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  • Writer's pictureAlmog Yarden

Concerning the Abyss of darkness - substance use

Updated: Mar 20, 2023

A sect of Hindu holy men called the Naga babas and Aghoris smoke cannabis, use other mind-altering substances and even drink alcohol as part of their spiritual practice. These substances, known as sacraments, open the mind to new influences, weaken the body, and train the will and focus. By consuming and overcoming these "poisons," one is believed to develop the strength and determination to face the world's challenges.

Among the Naga babas, smoking cannabis from a traditional pipe called chillum is considered so vital that it takes precedence over other spiritual practices such as prayer, mantra repetition, and meditation. In spiritual training (called an ashram), even young initiates can smoke as much as they like as long as they fulfill their responsibilities and duties. However, it is not a time for leisure or laziness, as the point is to work through the effects of the substance and develop self-control.

I experienced the use of mind-altering substances as part of my spiritual training with my guru. During the Kumbh Mela festival, he prescribed 30-40 chillum hits of cannabis per day for me, in addition to other practices. This was not for recreational purposes but to push me to develop my will and mental clarity. He even removed his protective mantra (a psychic shield) as I progressed in my training. He applied additional psychic pressure through his mantras, mocking my struggles to maintain clarity. Despite heavily using these substances, he remained awake and vital at 68.

I've discovered that utilizing mind-altering substances may be quite helpful for shedding restricting viewpoints and beliefs, opening up fresh ways of looking at reality, and challenging deeply rooted false mainstream notions.

I have encountered this in my spiritual practice, and the "Teaching of Don Juan" book series also looks into it.

Don Juan, a character in these volumes, challenges Carlos Castaneda's perceptions of reality and teaches him what power is by using various techniques and substances.

Working with a guru or utilizing particular techniques or substances are just a few of the many factors that can quicken our development and move us closer to our objectives.

It's crucial to understand that substances are limited in their ability to advance us.

Authentic self-mastery and worldly comprehension demand persistent effort and the readiness to undergo difficult personal change.

Drugs like Datura commonly called the "devil's weed," can give users brief feelings of power and give them a glimpse of reality's many facets.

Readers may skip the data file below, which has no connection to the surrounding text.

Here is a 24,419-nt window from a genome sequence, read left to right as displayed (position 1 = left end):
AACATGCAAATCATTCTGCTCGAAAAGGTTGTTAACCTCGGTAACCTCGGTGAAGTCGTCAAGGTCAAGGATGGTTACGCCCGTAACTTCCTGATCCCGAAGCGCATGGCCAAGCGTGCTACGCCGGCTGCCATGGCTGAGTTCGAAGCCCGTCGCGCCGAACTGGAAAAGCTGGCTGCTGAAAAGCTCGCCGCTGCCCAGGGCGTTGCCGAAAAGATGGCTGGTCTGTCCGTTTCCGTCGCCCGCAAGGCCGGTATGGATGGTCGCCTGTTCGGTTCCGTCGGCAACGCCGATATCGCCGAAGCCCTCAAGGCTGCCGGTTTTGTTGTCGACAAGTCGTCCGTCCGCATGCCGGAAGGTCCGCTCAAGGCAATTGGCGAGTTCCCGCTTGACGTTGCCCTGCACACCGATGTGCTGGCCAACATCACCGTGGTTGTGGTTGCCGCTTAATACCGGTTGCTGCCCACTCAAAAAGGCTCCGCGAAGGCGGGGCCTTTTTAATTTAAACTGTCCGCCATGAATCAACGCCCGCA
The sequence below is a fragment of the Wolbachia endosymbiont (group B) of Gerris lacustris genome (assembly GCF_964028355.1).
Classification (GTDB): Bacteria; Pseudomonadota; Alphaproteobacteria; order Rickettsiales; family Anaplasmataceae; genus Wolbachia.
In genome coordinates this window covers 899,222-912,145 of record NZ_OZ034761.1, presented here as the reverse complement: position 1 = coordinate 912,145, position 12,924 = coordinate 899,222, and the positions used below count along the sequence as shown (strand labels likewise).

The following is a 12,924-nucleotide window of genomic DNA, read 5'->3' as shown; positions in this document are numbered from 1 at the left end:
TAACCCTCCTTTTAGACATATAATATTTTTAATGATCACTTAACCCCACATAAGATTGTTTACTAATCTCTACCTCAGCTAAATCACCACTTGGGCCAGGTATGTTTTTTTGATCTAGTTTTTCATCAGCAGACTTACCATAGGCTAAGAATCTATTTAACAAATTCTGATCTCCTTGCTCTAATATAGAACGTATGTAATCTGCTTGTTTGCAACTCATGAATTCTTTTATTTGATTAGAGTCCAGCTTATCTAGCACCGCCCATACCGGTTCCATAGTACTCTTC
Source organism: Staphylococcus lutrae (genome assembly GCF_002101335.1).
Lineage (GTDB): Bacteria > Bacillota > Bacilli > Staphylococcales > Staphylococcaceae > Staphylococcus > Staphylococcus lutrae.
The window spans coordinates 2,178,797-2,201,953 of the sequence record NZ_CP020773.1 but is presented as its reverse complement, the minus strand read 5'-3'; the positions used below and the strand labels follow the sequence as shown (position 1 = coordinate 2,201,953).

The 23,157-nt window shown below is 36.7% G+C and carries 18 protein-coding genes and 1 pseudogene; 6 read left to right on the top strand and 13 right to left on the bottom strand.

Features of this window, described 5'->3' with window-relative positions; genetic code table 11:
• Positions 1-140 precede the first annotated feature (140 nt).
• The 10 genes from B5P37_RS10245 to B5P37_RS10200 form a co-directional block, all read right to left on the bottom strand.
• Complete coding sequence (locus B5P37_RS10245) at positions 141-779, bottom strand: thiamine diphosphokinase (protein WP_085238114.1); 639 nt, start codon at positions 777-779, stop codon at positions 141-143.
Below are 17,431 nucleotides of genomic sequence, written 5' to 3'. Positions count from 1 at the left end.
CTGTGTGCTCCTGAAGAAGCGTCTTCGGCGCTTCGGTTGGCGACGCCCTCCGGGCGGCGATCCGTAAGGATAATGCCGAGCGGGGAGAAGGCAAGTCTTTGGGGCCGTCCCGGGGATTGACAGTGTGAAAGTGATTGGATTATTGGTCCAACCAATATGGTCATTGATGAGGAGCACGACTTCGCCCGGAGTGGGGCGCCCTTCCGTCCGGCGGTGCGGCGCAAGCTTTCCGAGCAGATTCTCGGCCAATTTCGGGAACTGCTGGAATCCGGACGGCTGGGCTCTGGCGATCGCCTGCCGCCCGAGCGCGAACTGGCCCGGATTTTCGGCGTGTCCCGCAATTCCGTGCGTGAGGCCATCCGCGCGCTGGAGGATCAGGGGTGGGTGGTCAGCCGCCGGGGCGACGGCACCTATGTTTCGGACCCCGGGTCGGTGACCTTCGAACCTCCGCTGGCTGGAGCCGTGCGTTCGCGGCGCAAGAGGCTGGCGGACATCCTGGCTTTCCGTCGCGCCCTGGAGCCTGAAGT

However, it's crucial to keep in mind that these experiences have a price and don't always reflect our strength or perception of reality.

Instead, they might inspire us to progressively increase our strength and reconsider how we view the world.

We must approach these substances cautiously and avoid overusing them in our spiritual practice.

The visions and messages they convey are not stable or durable in daily life. Thus, it is crucial to keep in mind that mind-altering substances are untrustworthy sources of spiritual guidance.

It is essential to have a clear mind in order to converse clearly with the spirit realm.

It's a good idea to steer clear of making decisions based on your experiences while using these substances because those memories might not hold up to sober reflection.

More trustworthy spiritual communication channels can be found in dreams and other types of divination, such as tarot reading.

Mind-altering substances should be used responsibly, and giving yourself time to process and integrate the experiences is crucial.

The ultimate objective of spiritual practice is the transcendence of ordinary perception and the steady growth of spiritual strength and illumination (called muni).

This can be accomplished by persistent effort and a readiness to go through personal development.

The ability to accomplish these aims, however, may be impacted by one's unique circumstances (known as karma). Concentrating on transcending false beliefs and limiting mental constructs rather than aiming for ascension may be more appropriate. A

I prepared myself through rigorous kriya yoga for ascension.

Stopped eating, drinking, and sleeping while engaging in severe Aghori practice at the crematorium. I was surrounded by Sadhus and Aghoris, which encouraged and assisted me in this process.

Yet after two and a half weeks, my discontent escalated to the extent that I understood ascension was not intended for me at this moment.

The process of quitting cold turkey was so challenging and devastating that

I needed a year to get my composer back and another two years to fully recover.

In the process, my "shut," or shadow/mold body, burned out, which is necessary for ascension. M

y background in martial arts, my self-control, and my firm will allowed me to hold on and eventually heal.

My goal is to "decent" or perfect my physical body and mind in order to manifest everything I am in this world rather than to pursue ascension.

I aspire to be a grandmaster of the globe and a living dragon.

My motto for achieving transcendency is simple:

'I,’ transcend 'that' bullshit, Hance! I am transcendent.

It is evident that mind-altering drugs and behaviors, such as smoking chillum and consuming datura, play their part in spiritual evolution and provide a window into alternate realities.

It is crucial to remember that these substances and techniques should be taken with spiritual development and investigation in mind.

The spiritual journey requires constant effort, self-transformation, and the direction of a reputable teacher.

It is also essential to approach these procedures cautiously and be aware of potential risks and hazards.

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